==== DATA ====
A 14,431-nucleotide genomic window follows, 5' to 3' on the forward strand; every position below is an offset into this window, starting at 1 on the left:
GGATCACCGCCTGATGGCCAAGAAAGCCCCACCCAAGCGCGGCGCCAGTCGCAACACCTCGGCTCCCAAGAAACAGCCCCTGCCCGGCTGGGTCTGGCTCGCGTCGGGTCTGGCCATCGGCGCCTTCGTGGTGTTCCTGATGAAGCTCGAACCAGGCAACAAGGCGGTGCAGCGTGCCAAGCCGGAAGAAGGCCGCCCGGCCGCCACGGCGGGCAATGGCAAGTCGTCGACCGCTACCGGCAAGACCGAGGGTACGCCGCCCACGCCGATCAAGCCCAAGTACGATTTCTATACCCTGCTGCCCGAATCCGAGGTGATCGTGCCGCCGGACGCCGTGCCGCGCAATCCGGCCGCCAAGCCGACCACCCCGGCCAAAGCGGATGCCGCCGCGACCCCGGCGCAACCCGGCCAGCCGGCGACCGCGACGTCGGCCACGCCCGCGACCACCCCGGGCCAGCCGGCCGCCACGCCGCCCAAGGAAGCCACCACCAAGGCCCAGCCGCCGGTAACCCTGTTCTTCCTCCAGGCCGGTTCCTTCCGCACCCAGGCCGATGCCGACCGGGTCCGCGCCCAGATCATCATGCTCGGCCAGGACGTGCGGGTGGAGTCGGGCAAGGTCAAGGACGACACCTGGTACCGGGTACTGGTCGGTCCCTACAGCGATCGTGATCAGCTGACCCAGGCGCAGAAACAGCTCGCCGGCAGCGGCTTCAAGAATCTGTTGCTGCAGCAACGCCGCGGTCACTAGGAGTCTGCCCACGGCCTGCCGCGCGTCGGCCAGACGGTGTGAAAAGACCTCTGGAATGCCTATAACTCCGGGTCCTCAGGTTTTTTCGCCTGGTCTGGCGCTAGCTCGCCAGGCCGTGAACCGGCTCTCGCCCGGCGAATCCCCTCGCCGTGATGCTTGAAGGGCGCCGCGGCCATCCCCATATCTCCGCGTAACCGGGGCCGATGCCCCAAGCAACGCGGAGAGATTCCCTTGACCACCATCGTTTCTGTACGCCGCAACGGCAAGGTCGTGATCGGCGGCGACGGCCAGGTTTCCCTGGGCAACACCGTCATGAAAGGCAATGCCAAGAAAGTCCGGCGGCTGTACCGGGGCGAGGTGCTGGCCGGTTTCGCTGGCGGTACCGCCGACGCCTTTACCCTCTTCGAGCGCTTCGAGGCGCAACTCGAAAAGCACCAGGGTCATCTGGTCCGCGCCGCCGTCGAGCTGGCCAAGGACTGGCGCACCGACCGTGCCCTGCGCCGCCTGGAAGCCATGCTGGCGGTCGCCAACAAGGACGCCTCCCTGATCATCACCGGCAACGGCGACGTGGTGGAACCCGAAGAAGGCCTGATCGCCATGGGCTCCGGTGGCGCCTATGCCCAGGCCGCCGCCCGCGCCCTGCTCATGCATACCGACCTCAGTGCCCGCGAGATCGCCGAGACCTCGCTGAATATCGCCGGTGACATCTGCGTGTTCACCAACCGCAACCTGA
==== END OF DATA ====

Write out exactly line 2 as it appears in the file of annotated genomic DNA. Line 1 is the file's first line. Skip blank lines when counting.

GGATCACCGCCTGATGGCCAAGAAAGCCCCACCCAAGCGCGGCGCCAGTCGCAACACCTCGGCTCCCAAGAAACAGCCCCTGCCCGGCTGGGTCTGGCTCGCGTCGGGTCTGGCCATCGGCGCCTTCGTGGTGTTCCTGATGAAGCTCGAACCAGGCAACAAGGCGGTGCAGCGTGCCAAGCCGGAAGAAGGCCGCCCGGCCGCCACGGCGGGCAATGGCAAGTCGTCGACCGCTACCGGCAAGACCGAGGGTACGCCGCCCACGCCGATCAAGCCCAAGTACGATTTCTATACCCTGCTGCCCGAATCCGAGGTGATCGTGCCGCCGGACGCCGTGCCGCGCAATCCGGCCGCCAAGCCGACCACCCCGGCCAAAGCGGATGCCGCCGCGACCCCGGCGCAACCCGGCCAGCCGGCGACCGCGACGTCGGCCACGCCCGCGACCACCCCGGGCCAGCCGGCCGCCACGCCGCCCAAGGAAGCCACCACCAAGGCCCAGCCGCCGGTAACCCTGTTCTTCCTCCAGGCCGGTTCCTTCCGCACCCAGGCCGATGCCGACCGGGTCCGCGCCCAGATCATCATGCTCGGCCAGGACGTGCGGGTGGAGTCGGGCAAGGTCAAGGACGACACCTGGTACCGGGTACTGGTCGGTCCCTACAGCGATCGTGATCAGCTGACCCAGGCGCAGAAACAGCTCGCCGGCAGCGGCTTCAAGAATCTGTTGCTGCAGCAACGCCGCGGTCACTAGGAGTCTGCCCACGGCCTGCCGCGCGTCGGCCAGACGGTGTGAAAAGACCTCTGGAATGCCTATAACTCCGGGTCCTCAGGTTTTTTCGCCTGGTCTGGCGCTAGCTCGCCAGGCCGTGAACCGGCTCTCGCCCGGCGAATCCCCTCGCCGTGATGCTTGAAGGGCGCCGCGGCCATCCCCATATCTCCGCGTAACCGGGGCCGATGCCCCAAGCAACGCGGAGAGATTCCCTTGACCACCATCGTTTCTGTACGCCGCAACGGCAAGGTCGTGATCGGCGGCGACGGCCAGGTTTCCCTGGGCAACACCGTCATGAAAGGCAATGCCAAGAAAGTCCGGCGGCTGTACCGGGGCGAGGTGCTGGCCGGTTTCGCTGGCGGTACCGCCGACGCCTTTACCCTCTTCGAGCGCTTCGAGGCGCAACTCGAAAAGCACCAGGGTCATCTGGTCCGCGCCGCCGTCGAGCTGGCCAAGGACTGGCGCACCGACCGTGCCCTGCGCCGCCTGGAAGCCATGCTGGCGGTCGCCAACAAGGACGCCTCCCTGATCATCACCGGCAACGGCGACGTGGTGGAACCCGAAGAAGGCCTGATCGCCATGGGCTCCGGTGGCGCCTATGCCCAGGCCGCCGCCCGCGCCCTGCTCATGCATACCGACCTCAGTGCCCGCGAGATCGCCGAGACCTCGCTGAATATCGCCGGTGACATCTGCGTGTTCACCAACCGCAACCTGA